Visualising NI constituency turnout and party support #GE24

If a picture’s worth a thousand words, there here are three charts to help your eyes unpack some of the shifts in voter behaviour at Thursday’s General Election!

Turnout across Northern Ireland’s 18 constituencies was low. Very low.

The final NI figure of 57.45% dipped below the 2010 slump (57.99%) and – correct me if I’m wrong – is the lowest turnout for any General Election in the last 50 years. (Note that turnout at by-elections can be much lower: for example, only 36.46% of the eligible electorate cast their vote in the 2011 Belfast West by-election.)

While turnout fell in all 18 constituencies from the last Westminster election in 2019, the fall was anything but uniform. (I’m not re-estimating turnout based on the boundary changes.)

Chart showing turnout per constituency in the 2019 and 2024 General Elections, along with the percentage point drop in turnout for each

Fermanagh & South Tyrone remained the constituency with the highest turnout (65.97%, a drop of 4.16 percentage points) and Strangford was once again the lowest (52.39%, a drop of 3.89 percentage points).

The smallest drop was in in Lagan Valley – just down 0.29 percentage points in this competitive race – in sharp contrast to the largest dropoffs in turnout in Belfast North (13.55 percentage points), Foyle (10.97), Belfast South & Mid Down (9.37), Belfast West (6.30) and Belfast East (5.52) … several of which would be considered relatively competitive too.

Party support tells a different story.

Note that the charts use grey to indicate when parties didn’t field a candidate at the previous election (for increases in support) or didn’t field a candidate at this election (to explain decreases in support). So the TUV’s gains are all grey as they had zero candidates in 2019. And, for example, the Sinn Fein’s drop in support in Lagan Valley is grey because they didn’t field a candidate in 2024. Clicking on the pictures should bring up larger images if you’re struggling to squint at the figures!

In all but one constituency in which they ran, the overall number of votes polled for the DUP was down. The party’s vote share dropped in all but three constituencies (Upper Bann, South Down, and – marginally – Foyle). There’s a considerable mirroring between the TUV gains – they didn’t contest any seats in 2019 – and the DUP losses.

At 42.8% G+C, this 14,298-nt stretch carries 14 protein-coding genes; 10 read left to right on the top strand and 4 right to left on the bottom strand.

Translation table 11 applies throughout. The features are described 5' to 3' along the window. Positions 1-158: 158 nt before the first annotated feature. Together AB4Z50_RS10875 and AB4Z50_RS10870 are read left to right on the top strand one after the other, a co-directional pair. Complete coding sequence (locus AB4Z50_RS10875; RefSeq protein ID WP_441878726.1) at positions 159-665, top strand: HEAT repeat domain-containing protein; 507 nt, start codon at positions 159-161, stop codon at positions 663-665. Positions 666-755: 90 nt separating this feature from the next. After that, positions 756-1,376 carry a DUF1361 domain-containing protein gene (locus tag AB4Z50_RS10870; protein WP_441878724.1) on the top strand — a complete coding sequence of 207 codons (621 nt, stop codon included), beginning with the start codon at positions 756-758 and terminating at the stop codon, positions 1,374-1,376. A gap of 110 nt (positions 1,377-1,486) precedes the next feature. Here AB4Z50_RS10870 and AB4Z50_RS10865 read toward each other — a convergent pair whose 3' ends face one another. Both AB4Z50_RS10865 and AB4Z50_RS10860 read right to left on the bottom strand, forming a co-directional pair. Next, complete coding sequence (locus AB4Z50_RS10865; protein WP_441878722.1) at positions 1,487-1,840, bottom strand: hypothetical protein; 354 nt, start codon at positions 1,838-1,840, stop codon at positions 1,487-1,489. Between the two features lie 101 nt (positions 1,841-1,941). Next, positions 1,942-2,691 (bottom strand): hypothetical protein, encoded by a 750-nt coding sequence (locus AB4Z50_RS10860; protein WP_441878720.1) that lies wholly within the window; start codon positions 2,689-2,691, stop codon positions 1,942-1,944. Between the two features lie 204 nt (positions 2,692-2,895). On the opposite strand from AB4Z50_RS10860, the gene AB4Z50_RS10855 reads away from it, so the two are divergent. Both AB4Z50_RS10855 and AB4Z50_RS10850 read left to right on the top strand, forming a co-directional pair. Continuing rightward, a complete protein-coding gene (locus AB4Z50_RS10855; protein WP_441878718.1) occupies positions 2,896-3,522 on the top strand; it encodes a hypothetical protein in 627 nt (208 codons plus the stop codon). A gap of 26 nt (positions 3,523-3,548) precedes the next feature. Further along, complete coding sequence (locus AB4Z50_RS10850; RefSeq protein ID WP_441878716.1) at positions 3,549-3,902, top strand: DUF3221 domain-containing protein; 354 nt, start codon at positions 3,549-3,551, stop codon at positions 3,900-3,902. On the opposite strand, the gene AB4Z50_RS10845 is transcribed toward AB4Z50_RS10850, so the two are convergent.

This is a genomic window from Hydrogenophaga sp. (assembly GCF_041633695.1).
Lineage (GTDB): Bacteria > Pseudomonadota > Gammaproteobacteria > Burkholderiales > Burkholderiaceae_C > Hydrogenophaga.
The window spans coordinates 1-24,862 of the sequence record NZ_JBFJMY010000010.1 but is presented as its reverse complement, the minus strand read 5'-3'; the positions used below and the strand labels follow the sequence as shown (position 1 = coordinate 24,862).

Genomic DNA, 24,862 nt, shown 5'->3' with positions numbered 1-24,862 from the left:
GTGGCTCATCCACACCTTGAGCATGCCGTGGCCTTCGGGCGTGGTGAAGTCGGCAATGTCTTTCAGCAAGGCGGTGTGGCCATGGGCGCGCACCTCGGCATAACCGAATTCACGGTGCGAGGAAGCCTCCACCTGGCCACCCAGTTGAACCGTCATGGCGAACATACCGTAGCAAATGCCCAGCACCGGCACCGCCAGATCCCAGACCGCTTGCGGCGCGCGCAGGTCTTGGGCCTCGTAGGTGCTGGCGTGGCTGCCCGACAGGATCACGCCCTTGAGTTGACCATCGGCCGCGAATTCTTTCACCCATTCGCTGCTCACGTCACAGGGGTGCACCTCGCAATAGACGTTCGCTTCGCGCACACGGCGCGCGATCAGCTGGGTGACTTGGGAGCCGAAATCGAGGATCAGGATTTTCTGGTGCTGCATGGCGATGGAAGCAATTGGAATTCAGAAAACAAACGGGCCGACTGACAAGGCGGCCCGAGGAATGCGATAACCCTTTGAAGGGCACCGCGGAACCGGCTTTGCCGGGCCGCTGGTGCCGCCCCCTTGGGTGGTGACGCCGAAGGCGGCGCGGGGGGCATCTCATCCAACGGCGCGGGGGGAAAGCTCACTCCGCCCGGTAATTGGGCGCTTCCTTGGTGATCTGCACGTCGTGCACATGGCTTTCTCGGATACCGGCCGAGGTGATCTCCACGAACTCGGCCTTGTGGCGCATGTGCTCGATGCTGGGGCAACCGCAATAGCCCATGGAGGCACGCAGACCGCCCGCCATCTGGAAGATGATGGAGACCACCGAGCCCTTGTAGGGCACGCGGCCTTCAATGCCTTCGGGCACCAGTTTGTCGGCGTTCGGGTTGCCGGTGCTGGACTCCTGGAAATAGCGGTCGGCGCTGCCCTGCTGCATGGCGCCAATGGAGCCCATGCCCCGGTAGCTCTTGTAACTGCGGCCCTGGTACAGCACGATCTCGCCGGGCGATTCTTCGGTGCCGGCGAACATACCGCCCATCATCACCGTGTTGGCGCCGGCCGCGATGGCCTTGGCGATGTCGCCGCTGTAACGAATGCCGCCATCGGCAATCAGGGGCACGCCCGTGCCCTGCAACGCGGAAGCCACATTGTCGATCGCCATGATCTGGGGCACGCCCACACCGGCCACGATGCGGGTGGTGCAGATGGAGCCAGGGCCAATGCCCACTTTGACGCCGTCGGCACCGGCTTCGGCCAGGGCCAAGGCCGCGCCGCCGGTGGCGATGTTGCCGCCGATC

Chart showing the change in the number of votes cast for major parties (TUV, DUP, UUP, Alliance, SDLP, Sinn Féin and People Before Profit) in the 2019 and 2024 General Elections.

Paddling against decreases in turnout, Sinn Féin increased their vote in every constituency in which they ran except Belfast North. Their vote share only dropped in Belfast North (3.4 percentage points – almost matched by the SDLP vote upon reentering the field – and Belfast West). Sinn Féin had a very good election in terms of consolidating their vote.Alliance made gains in terms of votes cast in Lagan Valley and Belfast South & Mid Down … and  let’s not forget the single extra vote gained in Foyle. And while the party doubled their vote share in 12 constituencies in the 2019 election, Alliance’s vote share slipped back in 13 constituencies in 2024.

The UUP managed to put on votes and vote share in more constituencies than the SDLP.

People Before Profit will be disappointed that they lost vote share in Belfast West (which corresponds with the SDLP candidate’s gain, but we can’t be certain that was where they all went).

Chart showing the change in the vote share of major parties (TUV, DUP, UUP, Alliance, SDLP, Sinn Féin and People Before Profit) in the 2019 and 2024 General Elections.

If you’re trying to piece together the North Down story, independent Alex Easton – whose 2024 performance is not covered on the charts above as I didn’t include independents – pulled in 5,523 extra votes on top of his haul for the DUP back in 2019 (now totalling 20,913), and gained 10.44 percentage points of vote share (now standing at 48.30%).

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